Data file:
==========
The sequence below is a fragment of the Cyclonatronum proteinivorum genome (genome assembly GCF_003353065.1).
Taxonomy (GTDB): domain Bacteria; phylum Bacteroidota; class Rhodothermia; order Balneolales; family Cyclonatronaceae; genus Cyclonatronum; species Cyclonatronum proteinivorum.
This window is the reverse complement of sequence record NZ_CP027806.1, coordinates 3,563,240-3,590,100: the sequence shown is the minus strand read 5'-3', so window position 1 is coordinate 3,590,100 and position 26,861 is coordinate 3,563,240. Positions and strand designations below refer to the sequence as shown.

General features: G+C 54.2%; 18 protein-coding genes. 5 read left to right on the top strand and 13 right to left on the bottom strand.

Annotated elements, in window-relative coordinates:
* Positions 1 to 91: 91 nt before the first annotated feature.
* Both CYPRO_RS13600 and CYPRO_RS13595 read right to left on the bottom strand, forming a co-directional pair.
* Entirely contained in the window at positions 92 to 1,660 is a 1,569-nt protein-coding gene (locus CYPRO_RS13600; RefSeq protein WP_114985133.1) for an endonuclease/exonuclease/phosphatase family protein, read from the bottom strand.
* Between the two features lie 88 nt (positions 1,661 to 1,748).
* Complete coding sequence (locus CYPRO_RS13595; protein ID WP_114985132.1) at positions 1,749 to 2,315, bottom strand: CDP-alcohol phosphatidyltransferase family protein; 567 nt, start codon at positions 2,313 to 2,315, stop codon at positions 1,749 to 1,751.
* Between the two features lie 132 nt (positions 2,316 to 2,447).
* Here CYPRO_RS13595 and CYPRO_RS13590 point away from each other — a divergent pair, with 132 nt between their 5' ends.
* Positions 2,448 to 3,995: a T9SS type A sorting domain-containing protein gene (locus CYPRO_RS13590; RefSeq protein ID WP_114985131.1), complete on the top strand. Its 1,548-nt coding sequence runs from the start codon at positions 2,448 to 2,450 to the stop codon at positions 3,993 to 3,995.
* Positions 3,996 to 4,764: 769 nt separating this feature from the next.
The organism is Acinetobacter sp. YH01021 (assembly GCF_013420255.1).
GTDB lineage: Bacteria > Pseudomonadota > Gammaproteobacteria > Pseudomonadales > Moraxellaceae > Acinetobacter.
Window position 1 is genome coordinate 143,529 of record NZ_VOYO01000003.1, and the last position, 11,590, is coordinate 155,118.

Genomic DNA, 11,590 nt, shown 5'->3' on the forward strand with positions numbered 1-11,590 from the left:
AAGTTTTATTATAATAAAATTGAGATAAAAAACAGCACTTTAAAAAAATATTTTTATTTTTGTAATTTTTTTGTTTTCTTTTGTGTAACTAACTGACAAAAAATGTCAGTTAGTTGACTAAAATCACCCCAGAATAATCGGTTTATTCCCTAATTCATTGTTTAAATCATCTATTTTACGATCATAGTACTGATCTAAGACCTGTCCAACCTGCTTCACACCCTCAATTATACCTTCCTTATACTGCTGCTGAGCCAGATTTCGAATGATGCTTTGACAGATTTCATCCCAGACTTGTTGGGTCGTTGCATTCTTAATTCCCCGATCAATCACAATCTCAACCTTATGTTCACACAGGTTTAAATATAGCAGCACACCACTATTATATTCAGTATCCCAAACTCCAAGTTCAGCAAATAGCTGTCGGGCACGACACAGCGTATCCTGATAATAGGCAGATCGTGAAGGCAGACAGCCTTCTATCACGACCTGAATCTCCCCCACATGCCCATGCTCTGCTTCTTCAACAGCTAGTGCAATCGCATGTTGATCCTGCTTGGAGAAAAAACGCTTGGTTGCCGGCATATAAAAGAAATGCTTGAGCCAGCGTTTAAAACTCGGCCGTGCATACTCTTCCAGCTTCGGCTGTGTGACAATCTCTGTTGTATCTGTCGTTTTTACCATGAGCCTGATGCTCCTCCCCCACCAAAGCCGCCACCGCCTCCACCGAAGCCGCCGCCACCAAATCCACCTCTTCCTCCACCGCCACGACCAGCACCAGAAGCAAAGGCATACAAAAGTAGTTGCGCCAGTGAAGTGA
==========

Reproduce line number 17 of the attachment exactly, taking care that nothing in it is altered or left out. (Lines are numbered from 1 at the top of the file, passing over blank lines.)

Window position 1 is genome coordinate 143,529 of record NZ_VOYO01000003.1, and the last position, 11,590, is coordinate 155,118.